In 2003 two global Internet attacks took place that could be called the biggest in the history of the Internet. The Internet worm Slammer laid the foundation for the attacks, and used a vulnerability in the MS SQL Server to spread. Slammer was the first classic fileless worm, which fully illustrated the capabilities of a flash-worm – capabilities which had been foreseen several years before.

On January 25th, 2003, within the space of a few minutes, the worm infected hundreds of thousands of computers throughout the world, and increased network traffic to the point where several national segments of the Internet crashed. Experts estimate that traffic increased from 40% – 80% in a variety of networks. The worm attacked computers through ports 1433 and 1434 and on penetrating machines did not copy itself on any disk, but simply remained in computer memory. If we analyse the dynamics of the epidemic, we can assert that the worm originated in the Far East.

The second, more important epidemic was caused by the Lovesan worm, which appeared in August 2003. The worm demonstrated just how vulnerable Windows is. Just as Slammer did, Lovesan exploited a vulnerability in Windows in order to replicate itself. The difference was that Lovesan used a loophole in the RPC DCOM service working under Windows 2000/XP. This led to almost every Internet user being attacked by the worm.

As for viruses penetrating new platforms and applications, the year was surprisingly quiet. The only news was the discovery, in the wild, of MBP.Kynel, by Kaspersky Labs. This virus infects MapInfo documents and is written in MapBasic. The MBP.Kynel virus was undoubtedly written by a Russian.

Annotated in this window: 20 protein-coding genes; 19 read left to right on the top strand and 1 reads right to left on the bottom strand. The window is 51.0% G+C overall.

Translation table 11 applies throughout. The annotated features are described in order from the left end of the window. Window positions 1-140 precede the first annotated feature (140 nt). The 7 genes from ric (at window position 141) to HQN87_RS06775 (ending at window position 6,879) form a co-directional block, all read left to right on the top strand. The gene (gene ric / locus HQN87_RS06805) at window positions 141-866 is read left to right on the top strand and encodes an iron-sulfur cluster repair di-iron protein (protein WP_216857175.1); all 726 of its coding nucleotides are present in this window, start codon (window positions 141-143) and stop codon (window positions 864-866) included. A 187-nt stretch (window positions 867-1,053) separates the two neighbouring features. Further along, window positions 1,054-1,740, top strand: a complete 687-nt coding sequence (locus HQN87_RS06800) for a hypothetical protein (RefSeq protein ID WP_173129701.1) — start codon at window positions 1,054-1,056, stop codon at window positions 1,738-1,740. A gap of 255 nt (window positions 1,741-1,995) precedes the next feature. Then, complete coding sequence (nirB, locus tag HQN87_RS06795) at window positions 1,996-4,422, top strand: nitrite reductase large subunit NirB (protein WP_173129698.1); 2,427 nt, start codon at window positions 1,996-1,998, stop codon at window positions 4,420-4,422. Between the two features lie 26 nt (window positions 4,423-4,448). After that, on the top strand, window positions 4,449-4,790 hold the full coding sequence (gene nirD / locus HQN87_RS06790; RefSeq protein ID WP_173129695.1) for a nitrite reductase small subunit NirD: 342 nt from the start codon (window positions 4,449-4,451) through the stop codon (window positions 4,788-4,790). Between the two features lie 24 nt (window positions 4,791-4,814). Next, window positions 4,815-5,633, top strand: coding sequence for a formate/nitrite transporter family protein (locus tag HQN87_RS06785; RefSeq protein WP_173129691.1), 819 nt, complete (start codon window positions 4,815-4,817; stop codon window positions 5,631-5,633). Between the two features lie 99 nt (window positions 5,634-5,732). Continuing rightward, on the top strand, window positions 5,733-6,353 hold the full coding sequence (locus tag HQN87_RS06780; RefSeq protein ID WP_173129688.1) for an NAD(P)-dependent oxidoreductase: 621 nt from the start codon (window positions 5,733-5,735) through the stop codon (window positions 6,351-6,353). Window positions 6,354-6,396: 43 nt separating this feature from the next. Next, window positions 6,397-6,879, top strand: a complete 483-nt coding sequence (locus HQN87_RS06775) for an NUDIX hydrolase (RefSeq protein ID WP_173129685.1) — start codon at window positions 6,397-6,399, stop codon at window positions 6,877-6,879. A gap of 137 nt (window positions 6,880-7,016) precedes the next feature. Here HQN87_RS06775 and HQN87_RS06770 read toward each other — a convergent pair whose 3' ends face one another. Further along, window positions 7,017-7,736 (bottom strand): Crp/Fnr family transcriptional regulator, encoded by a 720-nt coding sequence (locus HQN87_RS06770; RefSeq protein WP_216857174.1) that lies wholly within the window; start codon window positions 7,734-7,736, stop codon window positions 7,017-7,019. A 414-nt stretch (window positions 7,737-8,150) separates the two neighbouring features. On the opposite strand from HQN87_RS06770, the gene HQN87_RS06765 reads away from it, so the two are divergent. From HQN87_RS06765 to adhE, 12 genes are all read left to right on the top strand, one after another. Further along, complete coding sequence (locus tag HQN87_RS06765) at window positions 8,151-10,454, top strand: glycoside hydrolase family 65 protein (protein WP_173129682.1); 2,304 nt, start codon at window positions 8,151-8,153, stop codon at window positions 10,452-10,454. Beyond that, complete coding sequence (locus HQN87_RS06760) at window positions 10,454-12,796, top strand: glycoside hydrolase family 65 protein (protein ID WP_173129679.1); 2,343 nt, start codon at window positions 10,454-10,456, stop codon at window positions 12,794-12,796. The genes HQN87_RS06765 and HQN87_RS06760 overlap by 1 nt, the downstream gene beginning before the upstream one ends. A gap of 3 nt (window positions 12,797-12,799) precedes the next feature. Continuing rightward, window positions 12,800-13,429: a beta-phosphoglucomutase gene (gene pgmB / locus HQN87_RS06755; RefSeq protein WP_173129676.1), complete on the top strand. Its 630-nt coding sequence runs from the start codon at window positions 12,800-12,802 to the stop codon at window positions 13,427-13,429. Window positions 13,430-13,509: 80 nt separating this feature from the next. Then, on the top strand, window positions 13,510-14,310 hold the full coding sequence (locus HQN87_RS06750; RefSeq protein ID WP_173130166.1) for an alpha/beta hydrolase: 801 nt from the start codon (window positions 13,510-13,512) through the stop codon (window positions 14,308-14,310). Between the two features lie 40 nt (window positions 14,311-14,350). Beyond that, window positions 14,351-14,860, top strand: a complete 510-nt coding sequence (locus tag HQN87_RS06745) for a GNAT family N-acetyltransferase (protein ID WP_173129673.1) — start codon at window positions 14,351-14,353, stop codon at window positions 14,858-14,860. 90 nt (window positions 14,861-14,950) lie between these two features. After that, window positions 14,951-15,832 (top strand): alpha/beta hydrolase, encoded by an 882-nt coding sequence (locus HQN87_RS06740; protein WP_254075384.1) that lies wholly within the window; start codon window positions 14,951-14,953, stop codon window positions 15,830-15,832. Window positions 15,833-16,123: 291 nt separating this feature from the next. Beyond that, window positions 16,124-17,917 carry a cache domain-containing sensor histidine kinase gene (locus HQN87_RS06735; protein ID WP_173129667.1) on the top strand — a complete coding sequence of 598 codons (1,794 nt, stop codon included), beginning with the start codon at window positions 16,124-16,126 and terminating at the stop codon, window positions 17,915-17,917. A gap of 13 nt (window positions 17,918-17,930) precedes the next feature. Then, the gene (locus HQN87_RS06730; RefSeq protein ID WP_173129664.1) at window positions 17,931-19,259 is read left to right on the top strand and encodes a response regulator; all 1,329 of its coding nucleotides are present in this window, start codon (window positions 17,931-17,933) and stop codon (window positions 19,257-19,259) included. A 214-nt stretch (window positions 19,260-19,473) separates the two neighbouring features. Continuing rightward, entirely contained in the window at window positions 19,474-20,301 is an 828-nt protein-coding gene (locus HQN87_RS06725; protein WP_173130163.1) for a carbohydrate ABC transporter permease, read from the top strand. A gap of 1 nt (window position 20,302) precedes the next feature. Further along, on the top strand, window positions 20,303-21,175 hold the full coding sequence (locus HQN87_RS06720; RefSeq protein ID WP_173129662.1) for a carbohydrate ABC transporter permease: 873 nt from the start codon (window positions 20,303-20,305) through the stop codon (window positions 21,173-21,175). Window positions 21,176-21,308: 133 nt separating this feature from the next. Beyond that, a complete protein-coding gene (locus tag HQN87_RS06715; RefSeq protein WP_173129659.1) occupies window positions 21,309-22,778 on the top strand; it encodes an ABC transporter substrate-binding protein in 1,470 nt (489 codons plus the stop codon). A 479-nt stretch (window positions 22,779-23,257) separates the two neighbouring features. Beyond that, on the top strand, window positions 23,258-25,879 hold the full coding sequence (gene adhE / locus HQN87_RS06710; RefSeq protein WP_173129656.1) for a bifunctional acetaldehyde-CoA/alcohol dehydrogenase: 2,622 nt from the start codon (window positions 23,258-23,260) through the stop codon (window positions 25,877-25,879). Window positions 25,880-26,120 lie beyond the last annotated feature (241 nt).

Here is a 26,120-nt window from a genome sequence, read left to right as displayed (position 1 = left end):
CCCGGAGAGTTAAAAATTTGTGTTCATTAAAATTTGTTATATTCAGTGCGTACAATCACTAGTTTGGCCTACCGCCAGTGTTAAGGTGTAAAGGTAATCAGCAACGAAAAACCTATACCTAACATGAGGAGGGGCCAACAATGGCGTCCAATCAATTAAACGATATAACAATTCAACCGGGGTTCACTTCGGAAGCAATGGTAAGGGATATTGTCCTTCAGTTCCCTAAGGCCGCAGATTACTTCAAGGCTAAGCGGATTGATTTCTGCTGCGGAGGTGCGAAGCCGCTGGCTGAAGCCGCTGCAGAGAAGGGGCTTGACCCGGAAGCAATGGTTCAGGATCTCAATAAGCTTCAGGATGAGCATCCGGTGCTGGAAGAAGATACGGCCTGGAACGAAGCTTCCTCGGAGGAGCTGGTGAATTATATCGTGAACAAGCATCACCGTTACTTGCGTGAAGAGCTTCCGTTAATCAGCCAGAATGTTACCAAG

2003 was the year of ceaseless epidemics caused by email worms. Ganda and Avron were first detected in January. The former was written in Sweden and is still one of the most widespread email worms in Scandinavia despite the fact that the Swedish police arrested the autour of the worm at the end of March.

Avron was the first worm to be created in the former USSR capable of causing a significant worldwide epidemic. The source code for the worm was published on the Internet and this has led to the appearance of a number of less effective versions.

Another important event in 2003 was the appearance of the first Sobig worm in January. Worms from this family all caused significant virus outbreaks but it was version ‘f’ which broke all records, becoming the most widely distributed worm in network traffic in Internet history. At the peak of the epidemic, Sobig.f, which was first detected in August, could be found in every 20th email message. The virus writers who created the Sobig family, were aiming to create a network of infected machines with the aim of conducting DoS attacks on arbitrarily selected sites and also to use the network for spam attacks.

The Tanatos.b email worm was also a notable event in virusology. The first version of Tanatos was written in the middle of 2002, but version ‘b’ appeared only a year later. The worm exploited the well-known IFRAME loophole in MS Outlook to automatically launch itself from infected messages. Tanatos caused one of the most significant email epidemics of 2003, coming second to that caused by Sobig.f, which probably has the record for the most machines infected by an email worm.